Matters of life for a mature orthopedist
We orthopedists who have passed the likely midpoint of our lives have dedicated a considerable amount of time to our specialty. As professionals, as students, as teachers, as writers, as readers, as members of professional organizations, as panelists at congresses, as exhibitors at congresses, as trainees, as travelers to training programs: some more so and others less so, but certainly we have dedicated more than half of our lives to matters relating to orthopedics.
All these activities give rise to happiness, sadness, pleasure, displeasure, friends, enemies and many other things that are the same or opposites. I am among those who have been highly dedicated to our specialty, and so I have an enormous baggage acquired over these years of orthopedics.
Friends always leave their mark: some orthopedist friends with whom I have had a sporadic, essentially professional relationship; and others who have gone beyond this barrier and have been transformed into lifelong friends. Fortunately, I have made many more orthopedist friends than enemies, and I have made great friends for life, coming from my professional, academic or society activities.
Recently, I lost one friend who I held in great esteem: his professional and scientific honesty impressed me; his clarity of ideas was a source of fascination; and his professional capacity was always respected by everyone.
I do not know what day he was born on, or when he graduated or did his master's degree and doctorate, or when he became a professor. This text is not an obituary: I am sure that someone else will write a perfect one with all the dates. It is, however, a grieving farewell and remembrance for a friend.
He was an academic politician who always knew how to value physicians, researchers and writers, and was a very important adviser at the start of my administration at the RBO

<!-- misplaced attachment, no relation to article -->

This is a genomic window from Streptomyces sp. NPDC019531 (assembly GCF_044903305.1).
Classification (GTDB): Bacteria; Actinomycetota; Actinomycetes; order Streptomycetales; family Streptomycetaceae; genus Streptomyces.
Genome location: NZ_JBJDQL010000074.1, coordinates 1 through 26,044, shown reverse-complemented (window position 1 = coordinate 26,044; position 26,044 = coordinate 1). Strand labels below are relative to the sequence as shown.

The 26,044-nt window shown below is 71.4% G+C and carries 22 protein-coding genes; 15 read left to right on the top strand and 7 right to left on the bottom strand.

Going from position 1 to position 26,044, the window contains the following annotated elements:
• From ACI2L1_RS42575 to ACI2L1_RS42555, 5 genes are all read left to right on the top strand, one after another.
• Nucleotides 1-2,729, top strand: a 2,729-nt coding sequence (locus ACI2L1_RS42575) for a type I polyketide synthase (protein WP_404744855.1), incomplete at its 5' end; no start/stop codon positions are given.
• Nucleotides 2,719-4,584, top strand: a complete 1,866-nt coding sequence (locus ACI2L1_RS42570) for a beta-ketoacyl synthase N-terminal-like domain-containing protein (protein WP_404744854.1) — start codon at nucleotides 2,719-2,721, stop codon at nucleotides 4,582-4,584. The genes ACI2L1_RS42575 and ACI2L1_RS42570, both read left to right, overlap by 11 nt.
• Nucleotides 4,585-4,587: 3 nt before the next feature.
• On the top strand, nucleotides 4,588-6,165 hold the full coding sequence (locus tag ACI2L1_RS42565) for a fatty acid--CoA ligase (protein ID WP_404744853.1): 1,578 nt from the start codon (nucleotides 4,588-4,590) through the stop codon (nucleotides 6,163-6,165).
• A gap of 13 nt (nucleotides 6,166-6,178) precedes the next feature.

He was a friend during my academic career who, when I was going through the most difficult time of my academic life, advised and encouraged me. At that time, I sometimes thought of giving up, but he always encouraged me to continue in the career, a stimulus that came with advice and invitations to participate in a variety of scientific activities, to motivate me to remain in the academic community. He was a professor by vocation, and dedicated himself full time to teaching and research, always believing in this task.
He was a comrade in the medical association, who demonstrated to me that living together with the surgical materials industry was necessary and could be healthy. He was an important member of AO; he knew, like no one else, how to place value on and dignify relationships with continuing medical education and ethical sponsorship.
He was a skillful surgeon, always ready to improve and innovate. He was responsible for innumerable operative tactics that would simplify and facilitate trauma and knee surgery, the fields of greatest interest to him.
He was a golf partner who, from the time he began playing, albeit like me, a late starter, he distinguished himself as a technical player who made great progress. I was able to enjoy his company for many agreeable hours on the different fairways of the golf courses where we played; listening to him expound his philosophies, or when he tried to convince me that everything that was good in Brazilian orthopedics had started in the Ribeirão Preto Medical School. He was passionate about his origins; he considered that he made the most of the best things in the world, from the golf course to the food at the Pirâmide, in his city.
Dear friend: I will remember you in the classroom, in the surgical center, in thesis supervision, on the examiners' bench, in the editorial office of the RBO, on the golf course and on all the occasions when I have to decide on something; losing you was a matter of life for a mature orthopedist.
Rest in peace, my dear friend Pacolla.
Coisas da vida de um ortopedista maduro
Publication in this collection
18 Oct 2011
Date of issue